With this model and language subset, the intended application domains are well supported. The schedulability of real-time systems can be analyzed using any of a number of methods. For high-integrity applications, the static analyses normally performed on sequential code can be applied to tasks individually because in this model each task acts like an independent program. There is no intertask control flow and communication is indirect, as in a program accepting external inputs and producing outputs. You should understand that the Ravenscar Profile is silent on the subject of other language constructs. A subset of other parts of the language is certainly expected in high-integrity applications. For embedded systems, the run-time library is very much reduced in size so the footprint is small. In one implementation of Ravenscar (for Ada 95), the run-time library was reduced in size from approximately 500K down to around 3.5K.7 The resulting efficiency is great because the expensive constructs, such as task abort and asynchronous select statements, are not present in the run-time library. An implementation of a run-time library for comparable tasking subset measured overheads of approximately 3%.8
More to see
We have not fully explored the new Real-Time Systems Annex. For example, in addition to the dynamic priority mechanism for tasks that Ada 95 already provided, Ada 2005 adds dynamic priorities for protected objects. That capability makes protected objects easier to use when an application is based on operating "modes," such as in-flight, cruise, and landing modes for an aircraft. In different modes, distinct subsets of tasks will be operating, such that differing ceiling priorities will be required for the protected objects. A worst-case priority assignment causes schedulability difficulties so this is a useful addition to the language. Other additions, elsewhere in other Annexes, are also applicable to use with the Real-Time Systems Annex. For these, and details of the mechanisms described in this paper, a good resource is the Rationale for Ada 2005, which is available online.9
No other programming language or language-library combination provides this set of integrated capabilities for real-time systems. The POSIX real-time profiles provide some of these capabilities, but certainly not all of them, and leaves many important semantic points treated as implementation defined, thus sacrificing portability. The Real-Time Java community is discussing a Ravenscar Profile for that language but it does not yet exist.10 Only Ada has a mature, concrete Ravenscar implementation available in a language designed for real-time systems. In my opinion, these combined facilities make Ada 2005 once again the leading technology for real-time systems programming.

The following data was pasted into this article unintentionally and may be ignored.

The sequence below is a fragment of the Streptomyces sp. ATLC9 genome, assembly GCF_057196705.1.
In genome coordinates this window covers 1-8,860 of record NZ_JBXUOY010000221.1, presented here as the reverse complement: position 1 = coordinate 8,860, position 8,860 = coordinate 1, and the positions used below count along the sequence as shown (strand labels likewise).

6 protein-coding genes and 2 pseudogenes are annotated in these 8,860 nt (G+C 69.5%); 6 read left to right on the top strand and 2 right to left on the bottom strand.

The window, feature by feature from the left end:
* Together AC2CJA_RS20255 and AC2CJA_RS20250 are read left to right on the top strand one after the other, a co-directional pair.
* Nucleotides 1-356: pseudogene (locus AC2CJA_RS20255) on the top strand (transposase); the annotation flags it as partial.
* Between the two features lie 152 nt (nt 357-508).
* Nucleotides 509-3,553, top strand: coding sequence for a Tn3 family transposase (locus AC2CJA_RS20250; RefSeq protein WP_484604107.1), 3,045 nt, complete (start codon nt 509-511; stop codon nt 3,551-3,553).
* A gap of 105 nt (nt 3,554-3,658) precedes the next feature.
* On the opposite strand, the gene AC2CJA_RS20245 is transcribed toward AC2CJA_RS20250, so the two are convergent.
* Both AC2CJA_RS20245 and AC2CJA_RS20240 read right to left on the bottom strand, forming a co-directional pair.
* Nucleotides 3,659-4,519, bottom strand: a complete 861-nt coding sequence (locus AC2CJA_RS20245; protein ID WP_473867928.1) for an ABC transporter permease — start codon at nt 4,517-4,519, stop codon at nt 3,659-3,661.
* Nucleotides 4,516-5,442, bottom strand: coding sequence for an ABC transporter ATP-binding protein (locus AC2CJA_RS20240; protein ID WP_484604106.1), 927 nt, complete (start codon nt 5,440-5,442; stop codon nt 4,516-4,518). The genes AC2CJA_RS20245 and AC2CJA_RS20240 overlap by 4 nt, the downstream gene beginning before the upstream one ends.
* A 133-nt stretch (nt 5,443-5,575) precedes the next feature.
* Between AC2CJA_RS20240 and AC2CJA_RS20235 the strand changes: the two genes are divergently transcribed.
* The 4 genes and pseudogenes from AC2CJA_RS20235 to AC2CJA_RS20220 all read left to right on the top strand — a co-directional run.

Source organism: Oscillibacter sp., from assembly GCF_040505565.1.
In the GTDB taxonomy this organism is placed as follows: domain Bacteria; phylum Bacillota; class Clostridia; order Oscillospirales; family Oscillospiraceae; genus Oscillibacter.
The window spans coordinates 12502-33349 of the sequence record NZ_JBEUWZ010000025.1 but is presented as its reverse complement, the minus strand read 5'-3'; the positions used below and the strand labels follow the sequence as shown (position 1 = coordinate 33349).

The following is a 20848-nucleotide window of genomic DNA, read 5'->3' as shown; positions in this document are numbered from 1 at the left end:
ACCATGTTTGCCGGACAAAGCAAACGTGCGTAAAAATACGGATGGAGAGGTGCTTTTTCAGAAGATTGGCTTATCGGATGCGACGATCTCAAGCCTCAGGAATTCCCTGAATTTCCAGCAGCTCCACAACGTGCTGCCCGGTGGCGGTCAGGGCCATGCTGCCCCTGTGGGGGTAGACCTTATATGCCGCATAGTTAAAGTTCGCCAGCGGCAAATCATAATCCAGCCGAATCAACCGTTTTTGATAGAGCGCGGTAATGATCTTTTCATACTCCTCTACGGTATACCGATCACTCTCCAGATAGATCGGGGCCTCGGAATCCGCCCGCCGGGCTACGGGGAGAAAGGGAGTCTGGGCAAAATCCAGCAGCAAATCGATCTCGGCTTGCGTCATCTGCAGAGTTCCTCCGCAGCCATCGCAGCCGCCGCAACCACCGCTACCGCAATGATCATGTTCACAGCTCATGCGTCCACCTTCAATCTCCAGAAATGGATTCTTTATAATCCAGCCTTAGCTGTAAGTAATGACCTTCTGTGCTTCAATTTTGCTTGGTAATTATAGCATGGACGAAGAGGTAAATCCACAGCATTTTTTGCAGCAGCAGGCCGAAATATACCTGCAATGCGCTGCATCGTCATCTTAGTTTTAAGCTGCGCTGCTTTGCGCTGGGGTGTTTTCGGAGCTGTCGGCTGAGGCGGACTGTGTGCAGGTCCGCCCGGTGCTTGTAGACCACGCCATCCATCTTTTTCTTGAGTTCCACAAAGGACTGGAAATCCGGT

Patrick Rogers is a senior member of the technical staff with Ada Core Technologies. A computing professional since 1975 he has extensive experience in real-time applications in Ada and C/C++ in embedded environments. He holds BS and MS degrees in computer science from the University of Houston and a PhD in computer science from the University of York in the Real-Time Systems Research Group. You can reach him at email@example.com.
1. Briand, Loc and Daniel Roy. Meeting Deadlines in Hard Real-Time Systems: The Rate Monotonic Approach. IEEE Computer Society Press, 1999.
2. Burns, Alan and Andy Wellings. Real-Time Systems and Programming Languages, 3rd. ed: Addison-Wesley, 2001.
3. Barnes, John. Programming in Ada 2005. Addison-Wesley, 2006, pp. 713-716.
4. Burns, Alan. "Group execution-time budgets (AI95-00354)" www.ada-auth.org/cgi-bin/cvsweb.cgi/AIs/AI-00354.TXT?rev=1.13
5. Burns, Alan, Brian Dobbing, and Tullio Vardanega. "Guide for the use of the Ada Ravenscar Profile in high integrity systems," Technical Report YCS-2003-348, Department of Computer Science, University of York, York, England, January, 2003. click here for article
6. ISO. "Guide for the use of the Ada programming language in high integrity systems," ISO/IEC TR 15942:2000, High Integrity Rapporteur Group, July 2000.
7. Dobbing, Brian. "The Ravenscar Tasking Profile—Experience Report," Ada Letters, vol. 19, no. 2, pp. 28-32, 1999.
8. Shen, Hongfeng, Arnaud Charlet, and Theodore P. Baker. "A 'Bare Machine' Implementation of Ada Multi-tasking beneath the Linux Kernel" in <9\i>Reliable Software Technologies--Ada-Europe'99, vol. 1622, Lecture Notes in Computer Science, M. G. Harbour and J. A. d. l. Puente, Eds., Santander, Spain: Springer-Verlag, 1999, pp. 287-297.
10. Kwon, Jagun, Andy Wellings, and Steve King. "Ravenscar-Java: a High-integrity Profile for Real-time Java," Concurrency and Computation: Practice and Experience, vol. 17, no. 5"6, pp. 681-713, 2005.